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Fringe review: Homer’s Odyssey: The Musical

Adelaide Fringe

Ageing Greek hero Odysseus retells the story of his adventures in song and narrative in this attractive retelling of Homer’s mythology by performer Loucas Loizou. ★★★

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Loucas Loizou plays Greek hero Odysseus deep into old age and declining gently in his palace on Ithaka. But people (the audience) have a habit of coming around in the afternoon asking him to retell his amazing story. He is, after all, the legend of his day and like any hero he just can’t resist; fame has always been the spur.

Homer, the attributed author of The Odyssey, would have played and sung his epic poem to an audience 2700 or so years ago, but Odysseus claims to be no poet so he tells his story in common prose as it comes to him.

From his embarkation to the war against Troy, to his invention of the ruse of the Trojan Horse and his own famous and turbulent 10-year voyage home, we hear of ill-advised raids, man-eating giants and monsters, witches, nymphs and a journey through Hades to meet the blind prophet Teiresias.

The tunnels of the Adina Treasury, with their aged stone walls and crumbling stucco, could easily be the cellars of some Mycenaean palace – a cool place to bring a flock of guests on a summer afternoon.

Loizou is a low-key narrator, working through the 20 years of mythological stories in about 57 minutes. His narrative is interspersed with original songs picked out on guitar and captivatingly sung in his soulful folk-style delivery. Some good ones include Achilles’ lament over the dead Patroclus (“It’s Better to Have Loved and Lost”) and a farewell love song to Circe.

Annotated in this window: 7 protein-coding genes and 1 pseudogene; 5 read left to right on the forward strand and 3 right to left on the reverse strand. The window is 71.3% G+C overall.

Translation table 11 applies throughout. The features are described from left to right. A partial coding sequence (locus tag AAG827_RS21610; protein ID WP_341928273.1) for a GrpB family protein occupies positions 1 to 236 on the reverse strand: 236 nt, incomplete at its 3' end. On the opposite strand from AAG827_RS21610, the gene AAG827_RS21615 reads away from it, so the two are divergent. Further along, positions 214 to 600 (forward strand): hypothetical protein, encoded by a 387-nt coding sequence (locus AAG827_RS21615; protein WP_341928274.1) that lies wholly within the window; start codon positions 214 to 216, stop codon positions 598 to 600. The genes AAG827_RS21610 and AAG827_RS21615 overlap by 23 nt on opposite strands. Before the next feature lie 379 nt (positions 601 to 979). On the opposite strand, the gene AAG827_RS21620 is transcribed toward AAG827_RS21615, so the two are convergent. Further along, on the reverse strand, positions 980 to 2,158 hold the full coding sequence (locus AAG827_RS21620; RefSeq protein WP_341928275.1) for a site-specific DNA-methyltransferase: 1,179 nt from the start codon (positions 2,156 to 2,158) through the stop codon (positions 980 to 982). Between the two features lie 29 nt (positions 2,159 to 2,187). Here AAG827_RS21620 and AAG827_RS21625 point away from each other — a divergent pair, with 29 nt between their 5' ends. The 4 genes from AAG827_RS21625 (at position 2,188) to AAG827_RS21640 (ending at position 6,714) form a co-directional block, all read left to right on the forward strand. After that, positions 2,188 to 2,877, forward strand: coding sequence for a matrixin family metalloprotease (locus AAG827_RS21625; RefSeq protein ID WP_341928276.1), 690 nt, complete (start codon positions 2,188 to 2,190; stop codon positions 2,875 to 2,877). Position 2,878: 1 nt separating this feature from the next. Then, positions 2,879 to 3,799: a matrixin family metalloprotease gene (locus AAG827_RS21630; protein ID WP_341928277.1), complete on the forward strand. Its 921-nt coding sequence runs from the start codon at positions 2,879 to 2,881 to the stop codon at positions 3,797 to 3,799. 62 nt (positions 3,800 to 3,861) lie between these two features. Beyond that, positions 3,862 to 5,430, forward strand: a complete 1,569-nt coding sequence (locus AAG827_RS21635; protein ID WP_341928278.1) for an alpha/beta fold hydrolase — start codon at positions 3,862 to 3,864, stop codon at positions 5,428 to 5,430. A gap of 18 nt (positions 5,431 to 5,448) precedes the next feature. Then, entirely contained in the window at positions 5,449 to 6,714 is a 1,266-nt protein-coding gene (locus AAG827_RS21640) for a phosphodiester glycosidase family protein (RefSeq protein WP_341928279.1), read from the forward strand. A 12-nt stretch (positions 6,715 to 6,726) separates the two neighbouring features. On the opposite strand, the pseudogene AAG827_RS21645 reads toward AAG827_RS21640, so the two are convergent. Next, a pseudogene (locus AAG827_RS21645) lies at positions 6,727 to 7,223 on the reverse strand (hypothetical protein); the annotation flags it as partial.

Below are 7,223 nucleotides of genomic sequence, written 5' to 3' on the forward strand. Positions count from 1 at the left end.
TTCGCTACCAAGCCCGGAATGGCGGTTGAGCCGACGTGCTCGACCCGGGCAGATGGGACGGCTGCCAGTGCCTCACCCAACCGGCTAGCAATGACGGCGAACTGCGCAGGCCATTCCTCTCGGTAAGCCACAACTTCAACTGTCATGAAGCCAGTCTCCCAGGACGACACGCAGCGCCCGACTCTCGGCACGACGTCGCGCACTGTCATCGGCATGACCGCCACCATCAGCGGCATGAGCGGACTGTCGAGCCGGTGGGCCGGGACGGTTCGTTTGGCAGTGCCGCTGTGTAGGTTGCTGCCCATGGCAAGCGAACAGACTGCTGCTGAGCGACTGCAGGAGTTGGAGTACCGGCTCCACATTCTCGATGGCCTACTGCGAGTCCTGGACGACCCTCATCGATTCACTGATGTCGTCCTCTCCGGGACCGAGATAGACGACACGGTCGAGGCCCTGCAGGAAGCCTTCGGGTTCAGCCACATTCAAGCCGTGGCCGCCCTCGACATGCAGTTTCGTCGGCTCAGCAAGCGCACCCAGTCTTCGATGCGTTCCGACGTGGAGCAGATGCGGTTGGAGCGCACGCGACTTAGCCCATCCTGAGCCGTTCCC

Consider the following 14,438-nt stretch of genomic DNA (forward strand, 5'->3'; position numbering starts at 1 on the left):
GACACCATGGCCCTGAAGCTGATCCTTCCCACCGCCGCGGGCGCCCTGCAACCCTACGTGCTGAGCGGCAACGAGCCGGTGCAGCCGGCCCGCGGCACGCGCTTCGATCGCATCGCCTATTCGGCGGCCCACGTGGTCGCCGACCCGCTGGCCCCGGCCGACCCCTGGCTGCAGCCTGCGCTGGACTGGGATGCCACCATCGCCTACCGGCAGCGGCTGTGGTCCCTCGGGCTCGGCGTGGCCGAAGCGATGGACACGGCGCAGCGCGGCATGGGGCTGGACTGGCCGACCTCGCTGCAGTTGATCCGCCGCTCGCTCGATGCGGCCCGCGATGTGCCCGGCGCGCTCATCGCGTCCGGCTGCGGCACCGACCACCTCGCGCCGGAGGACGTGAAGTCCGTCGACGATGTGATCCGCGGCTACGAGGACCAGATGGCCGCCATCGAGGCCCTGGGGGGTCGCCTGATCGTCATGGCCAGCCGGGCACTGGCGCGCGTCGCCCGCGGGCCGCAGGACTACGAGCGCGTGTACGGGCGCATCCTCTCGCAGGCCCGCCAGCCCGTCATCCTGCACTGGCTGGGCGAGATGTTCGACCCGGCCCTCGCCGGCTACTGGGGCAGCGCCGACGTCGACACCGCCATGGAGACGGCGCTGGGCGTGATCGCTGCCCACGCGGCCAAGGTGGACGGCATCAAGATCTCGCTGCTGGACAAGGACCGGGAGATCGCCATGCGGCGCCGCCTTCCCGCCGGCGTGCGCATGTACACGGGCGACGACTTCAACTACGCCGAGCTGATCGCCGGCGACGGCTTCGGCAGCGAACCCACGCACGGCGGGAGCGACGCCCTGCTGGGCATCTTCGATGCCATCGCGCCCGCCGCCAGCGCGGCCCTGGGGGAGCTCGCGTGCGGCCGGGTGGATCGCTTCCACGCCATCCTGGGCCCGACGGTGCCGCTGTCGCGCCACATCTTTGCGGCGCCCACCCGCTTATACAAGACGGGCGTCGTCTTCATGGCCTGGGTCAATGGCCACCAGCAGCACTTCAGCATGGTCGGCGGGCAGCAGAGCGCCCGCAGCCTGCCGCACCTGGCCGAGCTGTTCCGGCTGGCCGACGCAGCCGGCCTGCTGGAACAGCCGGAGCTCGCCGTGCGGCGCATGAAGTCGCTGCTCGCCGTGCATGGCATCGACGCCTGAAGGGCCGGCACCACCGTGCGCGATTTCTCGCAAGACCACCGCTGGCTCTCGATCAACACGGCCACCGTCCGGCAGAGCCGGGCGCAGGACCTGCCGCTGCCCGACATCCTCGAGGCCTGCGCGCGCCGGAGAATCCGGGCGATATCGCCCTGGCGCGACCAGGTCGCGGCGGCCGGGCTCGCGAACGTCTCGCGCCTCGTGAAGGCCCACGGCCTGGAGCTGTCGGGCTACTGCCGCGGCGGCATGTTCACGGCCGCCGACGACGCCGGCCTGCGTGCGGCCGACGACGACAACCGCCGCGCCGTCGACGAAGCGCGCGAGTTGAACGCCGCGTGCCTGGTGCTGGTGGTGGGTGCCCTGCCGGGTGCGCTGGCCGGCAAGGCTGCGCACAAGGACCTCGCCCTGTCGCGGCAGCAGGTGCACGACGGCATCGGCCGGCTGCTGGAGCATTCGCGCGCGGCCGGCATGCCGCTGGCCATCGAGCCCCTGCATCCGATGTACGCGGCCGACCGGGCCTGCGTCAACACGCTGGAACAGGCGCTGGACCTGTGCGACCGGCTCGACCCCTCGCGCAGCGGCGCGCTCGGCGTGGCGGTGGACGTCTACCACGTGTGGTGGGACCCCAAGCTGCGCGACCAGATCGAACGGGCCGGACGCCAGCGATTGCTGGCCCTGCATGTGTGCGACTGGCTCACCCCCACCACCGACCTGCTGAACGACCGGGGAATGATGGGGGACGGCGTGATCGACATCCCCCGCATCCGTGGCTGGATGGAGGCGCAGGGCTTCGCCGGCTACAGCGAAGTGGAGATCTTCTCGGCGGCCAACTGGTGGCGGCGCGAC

The song list takes a sharp turn to the familiar when the yarn comes to Odysseus’s homecoming problems and Loizou launches into a full rendering of “We Shall Overcome”, but it is a tribute to the gentle rapport that the bard establishes with his audience that a suggested sing-along of “Kumbaya” (to celebrate Odysseus’s final victory) was immediately taken up with gusto.

This show is a mixed bag – there are some nice songs, good singing and a lively story, but dramatic effect could be enhanced by a sharper script and greater emphasis in the telling. Homer’s Odyssey does not quite match the power of Loucas’s rendering of Oedipus which I saw at last year’s Adelaide Fringe.

Homer’s Odyssey: The Musical will be presented in Adina Treasury Tunnels again on March 8 and 9, but it is also being performed in several other venues throughout the Fringe. See more Adelaide Fringe reviews and stories here.

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